Charley James: We are losing democracy because the GOP and movement conservatives believe, “We’re rich enough. We’re clever enough. And, doggone it, people may not like us but we can do it anyway.”
Andy Love: We, as a nation, are clearing evolving when it comes to the death penalty. There continue to be fewer death sentences imposed and fewer executions carried out each year. There are also fewer states retaining capital punishment.
Paulina Gonzalez: House by house, block by block, the residents of these South Central neighborhoods are being pushed out by landlords eager to capitalize on USC’s expansion.
Christine Sismondo: It was not the 22,000 furloughed state employees, the shuttered state parks, or the closed motor vehicle bureaus that finally brought the reality of the shutdown home to many state residents—it was the specter of unavailable beer, wine, and spirits.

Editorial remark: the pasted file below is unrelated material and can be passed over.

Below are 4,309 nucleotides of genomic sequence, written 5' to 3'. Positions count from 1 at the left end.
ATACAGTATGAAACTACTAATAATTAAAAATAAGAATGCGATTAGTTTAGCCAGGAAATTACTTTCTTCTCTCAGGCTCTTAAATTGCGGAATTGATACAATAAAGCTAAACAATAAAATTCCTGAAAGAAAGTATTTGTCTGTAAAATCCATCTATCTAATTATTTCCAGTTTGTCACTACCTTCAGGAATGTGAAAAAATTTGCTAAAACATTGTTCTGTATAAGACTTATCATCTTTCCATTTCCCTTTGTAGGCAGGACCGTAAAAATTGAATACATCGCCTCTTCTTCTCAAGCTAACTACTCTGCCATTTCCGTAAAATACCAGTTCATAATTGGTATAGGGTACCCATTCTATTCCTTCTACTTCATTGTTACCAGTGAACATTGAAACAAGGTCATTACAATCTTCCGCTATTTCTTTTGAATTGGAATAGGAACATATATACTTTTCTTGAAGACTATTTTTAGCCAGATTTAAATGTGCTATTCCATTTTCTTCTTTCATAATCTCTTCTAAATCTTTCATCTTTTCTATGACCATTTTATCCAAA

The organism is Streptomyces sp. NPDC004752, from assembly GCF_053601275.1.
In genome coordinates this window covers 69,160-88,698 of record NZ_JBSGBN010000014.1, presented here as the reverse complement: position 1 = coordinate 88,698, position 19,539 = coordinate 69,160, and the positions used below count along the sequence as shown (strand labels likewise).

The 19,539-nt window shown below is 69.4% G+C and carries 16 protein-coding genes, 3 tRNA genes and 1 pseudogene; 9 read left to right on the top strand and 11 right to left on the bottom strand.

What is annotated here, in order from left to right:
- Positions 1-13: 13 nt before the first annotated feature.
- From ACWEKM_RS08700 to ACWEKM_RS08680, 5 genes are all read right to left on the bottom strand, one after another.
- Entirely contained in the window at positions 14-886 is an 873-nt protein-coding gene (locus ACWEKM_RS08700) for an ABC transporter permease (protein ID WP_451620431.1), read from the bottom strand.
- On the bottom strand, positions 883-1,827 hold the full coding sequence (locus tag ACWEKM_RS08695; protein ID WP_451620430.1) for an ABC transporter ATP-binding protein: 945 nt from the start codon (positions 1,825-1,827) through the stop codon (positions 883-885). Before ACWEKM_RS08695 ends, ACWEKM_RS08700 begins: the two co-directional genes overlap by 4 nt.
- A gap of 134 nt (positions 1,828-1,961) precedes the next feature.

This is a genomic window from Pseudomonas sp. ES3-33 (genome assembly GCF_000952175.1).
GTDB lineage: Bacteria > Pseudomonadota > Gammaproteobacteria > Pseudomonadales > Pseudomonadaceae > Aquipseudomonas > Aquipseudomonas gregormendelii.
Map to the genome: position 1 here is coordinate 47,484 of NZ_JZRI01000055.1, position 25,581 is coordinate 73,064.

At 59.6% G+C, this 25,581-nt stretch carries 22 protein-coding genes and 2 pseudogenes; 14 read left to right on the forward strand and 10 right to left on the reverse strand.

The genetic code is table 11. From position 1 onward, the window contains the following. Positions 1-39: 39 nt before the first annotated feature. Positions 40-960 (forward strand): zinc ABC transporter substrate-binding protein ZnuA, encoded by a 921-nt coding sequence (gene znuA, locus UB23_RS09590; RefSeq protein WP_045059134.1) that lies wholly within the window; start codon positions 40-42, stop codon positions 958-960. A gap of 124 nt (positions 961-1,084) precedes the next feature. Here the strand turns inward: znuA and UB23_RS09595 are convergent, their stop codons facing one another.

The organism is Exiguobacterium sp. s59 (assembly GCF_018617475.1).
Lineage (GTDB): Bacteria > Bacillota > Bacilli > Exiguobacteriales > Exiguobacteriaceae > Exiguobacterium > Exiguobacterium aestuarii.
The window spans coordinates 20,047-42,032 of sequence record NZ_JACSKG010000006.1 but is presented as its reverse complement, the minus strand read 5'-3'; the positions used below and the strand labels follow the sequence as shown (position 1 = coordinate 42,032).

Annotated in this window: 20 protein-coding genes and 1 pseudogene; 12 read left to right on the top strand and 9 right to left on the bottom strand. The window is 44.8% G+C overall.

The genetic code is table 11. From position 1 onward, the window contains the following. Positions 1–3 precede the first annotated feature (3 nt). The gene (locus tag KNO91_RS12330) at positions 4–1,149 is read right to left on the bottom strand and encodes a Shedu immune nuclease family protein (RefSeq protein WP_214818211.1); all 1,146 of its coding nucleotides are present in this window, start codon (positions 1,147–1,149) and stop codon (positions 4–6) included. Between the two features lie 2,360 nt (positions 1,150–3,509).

James Clark: The dominoes are falling fast as more and more people in California are learning what a waste the death penalty has become.
President Obama’s Nobel lecture might have showed us that the United States has reached a turning point: either the national security monster we’ve created is going to eat us alive by bankrupting the country or we’re going to have to shift course. We must begin to spin off the 700 or so military bases and installations around the world and focus on building a better life for our own people here at home.
The Assembly cannot agree on what seems like common sense to the rest of us: people who commit low-level crimes like petty theft and simple drug possession should be punished on the local level, not in prison cells at a cost of nearly $50,000 per person per year.
It’s been less than two weeks, but patterns have emerged that are likely to continue throughout Barack Obama’s presidency. First, Obama understands how to use the media. Examples are detailed below, but the best is the widespread media story last Thursday about how the usually cool Obama “lost it” — in front of cameras and […]
by David L. Brewer III and Scott Folsom — A week ago Friday and again last Monday the Governor called for a state budget to be out of the legislature and on his desk by Christmas; Christmas was last Thursday. It is now almost New Years and no budget.